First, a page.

Refugees In Kenya Get To Watch Their Olympic Heroes Compete

The games are being broadcast live in Kakuma, one of the largest camps in the world.

The Olympic Games are meant to be enjoyed by people the world over, and thanks to volunteer efforts, one of the world’s largest refugee camps now has access to the live stream as well.

The International Olympic Committee teamed up with FilmAid, a nonprofit that uses the power of film to help refugees, to broadcast the Rio de Janeiro Games in the Kakuma refugee camp, where five of the athletes on the refugee Olympic team hail from.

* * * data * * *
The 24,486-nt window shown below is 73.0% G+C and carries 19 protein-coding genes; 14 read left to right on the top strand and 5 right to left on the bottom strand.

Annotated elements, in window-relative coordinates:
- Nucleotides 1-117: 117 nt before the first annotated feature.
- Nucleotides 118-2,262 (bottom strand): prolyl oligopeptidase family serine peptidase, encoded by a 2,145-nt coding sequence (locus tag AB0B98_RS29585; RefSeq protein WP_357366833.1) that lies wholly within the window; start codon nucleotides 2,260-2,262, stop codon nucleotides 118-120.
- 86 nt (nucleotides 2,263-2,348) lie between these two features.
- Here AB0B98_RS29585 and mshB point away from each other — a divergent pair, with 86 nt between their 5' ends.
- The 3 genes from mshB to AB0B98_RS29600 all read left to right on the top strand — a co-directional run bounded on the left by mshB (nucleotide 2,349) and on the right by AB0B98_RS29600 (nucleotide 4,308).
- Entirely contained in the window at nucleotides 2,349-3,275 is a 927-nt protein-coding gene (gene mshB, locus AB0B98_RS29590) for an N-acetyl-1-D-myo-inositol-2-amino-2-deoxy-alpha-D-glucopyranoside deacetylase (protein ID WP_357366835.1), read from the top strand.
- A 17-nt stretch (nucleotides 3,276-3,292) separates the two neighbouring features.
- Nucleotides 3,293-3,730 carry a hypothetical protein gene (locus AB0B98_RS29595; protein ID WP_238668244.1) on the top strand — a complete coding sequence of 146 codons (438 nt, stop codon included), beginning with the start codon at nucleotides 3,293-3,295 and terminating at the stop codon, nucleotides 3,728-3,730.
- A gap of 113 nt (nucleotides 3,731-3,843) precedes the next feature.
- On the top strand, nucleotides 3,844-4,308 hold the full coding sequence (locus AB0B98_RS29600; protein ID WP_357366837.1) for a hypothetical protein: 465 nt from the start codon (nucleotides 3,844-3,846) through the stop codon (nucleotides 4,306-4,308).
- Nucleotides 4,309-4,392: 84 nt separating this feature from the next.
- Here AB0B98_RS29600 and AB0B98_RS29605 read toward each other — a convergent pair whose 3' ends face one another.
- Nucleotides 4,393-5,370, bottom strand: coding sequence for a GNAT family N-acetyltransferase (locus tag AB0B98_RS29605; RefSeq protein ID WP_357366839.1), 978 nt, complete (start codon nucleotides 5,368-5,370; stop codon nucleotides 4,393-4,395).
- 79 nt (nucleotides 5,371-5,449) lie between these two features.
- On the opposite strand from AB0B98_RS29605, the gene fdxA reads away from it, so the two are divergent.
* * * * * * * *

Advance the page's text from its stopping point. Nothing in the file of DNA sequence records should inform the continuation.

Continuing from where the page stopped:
Some 200,000 people now have the opportunity to watch and support their own.

FilmAid tweeted some beautiful shots of refugees gathered to watch the live stream:

Most of the refugees in Kakuma, in the northwestern part of Kenya, have been forced to escape strife in South Sudan. The camp’s population continues to swell, which led the United Nations refugee agency to announce in June that it would be expanding it to mitigate overcrowding. Kakuma has been in operation since 1992.

All five of the Olympians from there are runners, competing in 800-meter and 1,500-meter races.

The first team composed of refugees in Olympics history was greeted with a standing ovation Friday night during the opening ceremony. Rose Nathike Lokonyen, one of Kakuma’s own, was the flag bearer. The team’s other members hail from Ethiopia, the Democratic Republic of Congo and Syria.

For more Olympics coverage:

Rio Olympics From The Favelas

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